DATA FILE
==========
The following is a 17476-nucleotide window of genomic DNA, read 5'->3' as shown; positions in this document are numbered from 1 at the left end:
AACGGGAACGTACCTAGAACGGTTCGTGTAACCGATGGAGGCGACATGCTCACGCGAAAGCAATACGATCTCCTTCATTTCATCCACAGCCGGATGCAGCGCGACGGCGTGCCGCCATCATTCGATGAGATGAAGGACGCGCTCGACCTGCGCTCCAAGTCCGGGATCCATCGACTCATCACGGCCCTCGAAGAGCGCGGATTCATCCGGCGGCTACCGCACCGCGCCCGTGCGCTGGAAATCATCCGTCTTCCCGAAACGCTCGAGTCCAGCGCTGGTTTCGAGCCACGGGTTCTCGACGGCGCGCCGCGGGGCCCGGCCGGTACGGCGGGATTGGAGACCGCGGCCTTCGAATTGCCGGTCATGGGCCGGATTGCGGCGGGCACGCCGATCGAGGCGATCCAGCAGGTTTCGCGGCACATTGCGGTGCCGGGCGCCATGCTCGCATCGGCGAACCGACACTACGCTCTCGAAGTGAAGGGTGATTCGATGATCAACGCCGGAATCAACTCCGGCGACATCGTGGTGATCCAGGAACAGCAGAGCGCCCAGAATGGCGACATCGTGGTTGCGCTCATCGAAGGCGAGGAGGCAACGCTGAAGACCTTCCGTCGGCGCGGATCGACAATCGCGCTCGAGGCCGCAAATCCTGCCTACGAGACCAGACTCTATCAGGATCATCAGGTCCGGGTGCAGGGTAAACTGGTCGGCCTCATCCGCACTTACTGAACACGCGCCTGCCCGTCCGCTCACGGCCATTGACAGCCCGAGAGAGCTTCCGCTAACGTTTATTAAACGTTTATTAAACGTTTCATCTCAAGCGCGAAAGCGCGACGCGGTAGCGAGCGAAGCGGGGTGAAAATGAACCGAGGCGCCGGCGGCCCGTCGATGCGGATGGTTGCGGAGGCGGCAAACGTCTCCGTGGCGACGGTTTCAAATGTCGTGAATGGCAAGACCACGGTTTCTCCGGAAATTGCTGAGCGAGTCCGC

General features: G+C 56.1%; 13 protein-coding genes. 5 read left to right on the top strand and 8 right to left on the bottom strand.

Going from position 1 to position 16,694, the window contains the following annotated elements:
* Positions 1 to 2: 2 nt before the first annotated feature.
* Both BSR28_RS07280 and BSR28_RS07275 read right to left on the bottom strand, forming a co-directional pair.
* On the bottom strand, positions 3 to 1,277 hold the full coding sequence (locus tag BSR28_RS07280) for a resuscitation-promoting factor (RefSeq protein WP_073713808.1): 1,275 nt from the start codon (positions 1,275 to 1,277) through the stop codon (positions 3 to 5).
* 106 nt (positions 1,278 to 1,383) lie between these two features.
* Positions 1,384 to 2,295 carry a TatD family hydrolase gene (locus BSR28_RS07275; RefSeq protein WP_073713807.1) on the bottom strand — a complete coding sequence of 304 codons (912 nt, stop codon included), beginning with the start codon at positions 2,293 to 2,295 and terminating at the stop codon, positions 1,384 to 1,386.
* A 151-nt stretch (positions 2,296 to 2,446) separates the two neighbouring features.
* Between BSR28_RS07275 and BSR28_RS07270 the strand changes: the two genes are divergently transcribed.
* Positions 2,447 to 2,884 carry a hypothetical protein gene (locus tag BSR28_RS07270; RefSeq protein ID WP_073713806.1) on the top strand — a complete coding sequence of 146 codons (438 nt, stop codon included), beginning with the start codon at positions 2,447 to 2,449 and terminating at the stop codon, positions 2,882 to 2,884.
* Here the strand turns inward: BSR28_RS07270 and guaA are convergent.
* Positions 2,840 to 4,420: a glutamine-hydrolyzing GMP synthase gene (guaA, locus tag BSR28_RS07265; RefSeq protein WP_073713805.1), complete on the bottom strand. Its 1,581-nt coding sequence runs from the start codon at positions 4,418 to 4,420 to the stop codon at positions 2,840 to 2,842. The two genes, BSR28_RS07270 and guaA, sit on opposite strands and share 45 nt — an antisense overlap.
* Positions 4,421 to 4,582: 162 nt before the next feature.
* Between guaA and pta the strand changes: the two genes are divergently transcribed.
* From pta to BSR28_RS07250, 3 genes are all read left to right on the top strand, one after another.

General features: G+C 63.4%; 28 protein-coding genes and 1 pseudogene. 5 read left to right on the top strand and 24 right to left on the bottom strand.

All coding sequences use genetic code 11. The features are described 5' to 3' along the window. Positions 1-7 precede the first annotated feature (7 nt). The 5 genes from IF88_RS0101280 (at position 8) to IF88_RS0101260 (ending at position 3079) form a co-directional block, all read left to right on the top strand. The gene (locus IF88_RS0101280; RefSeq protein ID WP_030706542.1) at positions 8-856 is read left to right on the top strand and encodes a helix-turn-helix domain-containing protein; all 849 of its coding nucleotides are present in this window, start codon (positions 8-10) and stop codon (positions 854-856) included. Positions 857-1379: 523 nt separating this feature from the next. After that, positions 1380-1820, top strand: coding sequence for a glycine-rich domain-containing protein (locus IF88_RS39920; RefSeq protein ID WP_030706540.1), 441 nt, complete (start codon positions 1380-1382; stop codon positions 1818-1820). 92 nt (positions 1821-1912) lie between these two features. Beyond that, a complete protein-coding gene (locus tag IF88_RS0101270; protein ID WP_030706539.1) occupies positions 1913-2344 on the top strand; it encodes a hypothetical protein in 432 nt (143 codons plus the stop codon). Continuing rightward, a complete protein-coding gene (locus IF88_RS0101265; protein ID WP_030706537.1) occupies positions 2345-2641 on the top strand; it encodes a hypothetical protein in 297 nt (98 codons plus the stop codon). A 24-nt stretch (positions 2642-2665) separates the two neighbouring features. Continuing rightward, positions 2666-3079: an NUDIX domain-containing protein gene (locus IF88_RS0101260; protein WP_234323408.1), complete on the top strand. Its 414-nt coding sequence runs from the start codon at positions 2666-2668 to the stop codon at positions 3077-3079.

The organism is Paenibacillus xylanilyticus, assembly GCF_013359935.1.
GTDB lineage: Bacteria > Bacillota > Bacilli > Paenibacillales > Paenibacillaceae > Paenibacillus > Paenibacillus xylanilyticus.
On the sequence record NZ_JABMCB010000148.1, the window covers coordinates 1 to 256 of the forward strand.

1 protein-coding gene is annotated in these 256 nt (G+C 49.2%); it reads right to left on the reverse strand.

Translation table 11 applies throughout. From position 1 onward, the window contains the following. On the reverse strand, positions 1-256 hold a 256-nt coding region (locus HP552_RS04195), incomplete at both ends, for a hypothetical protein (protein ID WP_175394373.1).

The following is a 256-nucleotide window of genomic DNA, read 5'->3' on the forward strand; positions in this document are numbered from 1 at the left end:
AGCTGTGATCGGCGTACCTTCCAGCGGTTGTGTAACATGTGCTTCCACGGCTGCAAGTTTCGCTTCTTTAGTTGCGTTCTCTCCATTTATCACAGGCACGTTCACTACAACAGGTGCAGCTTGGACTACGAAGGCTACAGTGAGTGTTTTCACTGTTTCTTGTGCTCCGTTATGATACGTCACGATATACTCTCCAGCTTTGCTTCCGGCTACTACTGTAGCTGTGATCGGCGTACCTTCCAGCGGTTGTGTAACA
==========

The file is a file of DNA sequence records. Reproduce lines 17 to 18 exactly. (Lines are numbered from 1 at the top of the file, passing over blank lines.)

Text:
* From pta to BSR28_RS07250, 3 genes are all read left to right on the top strand, one after another.

General features: G+C 63.4%; 28 protein-coding genes and 1 pseudogene. 5 read left to right on the top strand and 24 right to left on the bottom strand.